Decades of research and billions of dollars have been spent to develop and evaluate evidence-based interventions and develop multitiered systems of support (MTSS) toward the goal of more effectively delivering interventions and improving student outcomes. Available evidence, however, suggests interventions are often adopted slowly and delivered with poor fidelity, resulting in uninspiring outcomes for students.
Sanetti, L. M. H., & Luh, H. J. (2019). Fidelity of implementation in the field of learning disabilities. Learning Disability Quarterly, 42(4), 204-216.
Given the importance of evidence-based practices (EBPs) for improving outcomes for students with disabilities, it is key that preservice special education teachers have the opportunity to implement EBPs with high levels of fidelity during their teacher preparation program. For this reason, the authors conducted a systematic review of the literature to answer the question: Does providing performance feedback improve preservice special education teachers’ fidelity of implementation of EBPs and outcomes for students with disabilities?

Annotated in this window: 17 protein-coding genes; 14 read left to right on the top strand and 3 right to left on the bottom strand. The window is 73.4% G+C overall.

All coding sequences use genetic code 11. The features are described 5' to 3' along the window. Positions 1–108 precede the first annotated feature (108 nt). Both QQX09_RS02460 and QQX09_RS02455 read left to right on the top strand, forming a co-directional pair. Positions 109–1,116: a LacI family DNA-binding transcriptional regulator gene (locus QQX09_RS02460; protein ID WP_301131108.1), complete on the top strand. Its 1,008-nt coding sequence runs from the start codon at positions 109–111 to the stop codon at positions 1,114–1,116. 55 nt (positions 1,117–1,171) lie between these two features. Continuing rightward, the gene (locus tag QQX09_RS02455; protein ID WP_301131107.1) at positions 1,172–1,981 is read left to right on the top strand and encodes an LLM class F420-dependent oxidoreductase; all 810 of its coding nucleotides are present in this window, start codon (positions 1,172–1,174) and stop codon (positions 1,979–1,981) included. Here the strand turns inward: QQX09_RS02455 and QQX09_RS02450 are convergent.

Schles, R. A., & Robertson, R. E. (2019). The role of performance feedback and implementation of evidence-based practices for preservice special education teachers and student outcomes: A review of the literature. Teacher Education and Special Education, 42(1), 36-48.
This report breaks out key steps in the school identification and improvement process, focusing on (1) a diagnosis of school needs; (2) a plan to improve schools; and (3) evidenced-based interventions that work.